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Source- The post is based on the article “A reality check for foreign universities” published in “The Hindu” on 14th March 2023.
Syllabus: GS2- Issues related to development and management of education
Relevance– Higher education
News– The government has proposed to invite foreign universities to set up their campuses in India.
What are the government’s assumptions behind this move?
The number of Indian students going abroad increased from 4.4 lakh in 2021 to 7.5 lakh in 2022. The outward remittance spent on education in 2012-2022 was about $5.1 billion. India is anprofitable market even if foreign universities can attracta fraction of this outward flow.
Second supporting factor is the enrollment figures. The All India Survey on Higher Education estimates that 4.13 crore students are enrolled in higher education.
If the policy target is to achieve a 50% enrolment ratio by 2035 from the current 27.3%, the intake of students will almost double in 15 years. Much of this is expected to happen in private institutions.
What are the challenges in front of foreign universities for setting up in India?
The OECD’s global study on the internationalisation of higher education pointed out that financial aspects of setting up an offshore campus are likely to prevail despite good intentions.
First, how foreign universities willposition themselves in terms of fees and cost.
If foreign universities want to compete with premier Indian institutes such as the IITs, they will have to compete in terms of cost as well.
For instance, IIT Madras has about 7,000 students with an annual operating expenditure of ₹1,032 core in 2020-21. The fees only partially meet this expense. Government support enables the institution to charge low fees.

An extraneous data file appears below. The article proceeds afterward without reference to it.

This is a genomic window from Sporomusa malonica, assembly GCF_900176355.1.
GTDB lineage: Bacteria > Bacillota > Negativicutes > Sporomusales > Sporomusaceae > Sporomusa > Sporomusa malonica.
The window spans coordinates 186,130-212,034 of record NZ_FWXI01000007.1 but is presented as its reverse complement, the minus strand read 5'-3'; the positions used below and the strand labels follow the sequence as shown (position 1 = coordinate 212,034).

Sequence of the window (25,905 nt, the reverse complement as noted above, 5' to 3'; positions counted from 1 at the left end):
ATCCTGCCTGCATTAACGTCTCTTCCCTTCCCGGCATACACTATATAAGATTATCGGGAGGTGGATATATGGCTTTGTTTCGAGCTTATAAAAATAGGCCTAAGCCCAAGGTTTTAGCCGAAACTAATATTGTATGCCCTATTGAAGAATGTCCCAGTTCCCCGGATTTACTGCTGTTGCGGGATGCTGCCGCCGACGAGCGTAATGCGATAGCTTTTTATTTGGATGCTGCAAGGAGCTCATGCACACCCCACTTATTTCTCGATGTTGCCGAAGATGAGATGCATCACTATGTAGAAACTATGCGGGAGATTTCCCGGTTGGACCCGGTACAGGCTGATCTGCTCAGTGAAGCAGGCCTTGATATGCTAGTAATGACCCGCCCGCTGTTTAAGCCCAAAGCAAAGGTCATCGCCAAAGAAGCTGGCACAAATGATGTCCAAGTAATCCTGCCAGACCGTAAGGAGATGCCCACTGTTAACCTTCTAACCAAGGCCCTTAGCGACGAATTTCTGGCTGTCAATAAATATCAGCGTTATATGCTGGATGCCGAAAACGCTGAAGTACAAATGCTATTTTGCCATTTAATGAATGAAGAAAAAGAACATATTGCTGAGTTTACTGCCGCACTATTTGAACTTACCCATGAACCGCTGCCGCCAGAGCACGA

Second, as per the key conditions of the UGC, they have to offer services on par with what they offer at home. In that case, they must bring in foreign faculty and invest significant capital. Then fees would be very high.
Third, creating graduates who will be in demand is not easy, even after charging a high fees. Even decades old elite private institutes are yet to reach IIT or IIM levels.
Fourth, Students travelling abroad pay more fees for better opportunities and enriching cultural experiences. Realising this, countries such as the UAE, offer 10 year visas for exceptional students and five year visas for others to seek work. This makes it attractive for students.
What are options for foreign universities to open their branches in India?
First, the local market is fragmented. Some universities such as Shiv Nadar and Azim Premji, backed by philanthropic institutions have managed to keep the annual tuition fees low. Whereas Institutes such as the VIT take the volume route and charge a mid-level fee. Others such as Ashoka University or Krea University charge a relatively high fee.
In this landscape, foreign universities could position themselves as premier institutions and compete with elite private institutes.
Second, Higher fees need not be a major barrier if institutes can providepremium placements for students. Recruiters should be willing to pay enhanced entry level remuneration, which may offset higher education costs.
The IITs and IIMs offer two different models. The IIT success mantra is low fees and a high Premium. The IIM model has high fees, high premium model.
The 2019 Global Education Monitoring Report on the internationalisation of higher education in Gulf Cooperation Council countries too points it out. It says that despite GCC nations heavily investing in branch campuses of foreign universities, the employment workforce nationalisation has not been as expected.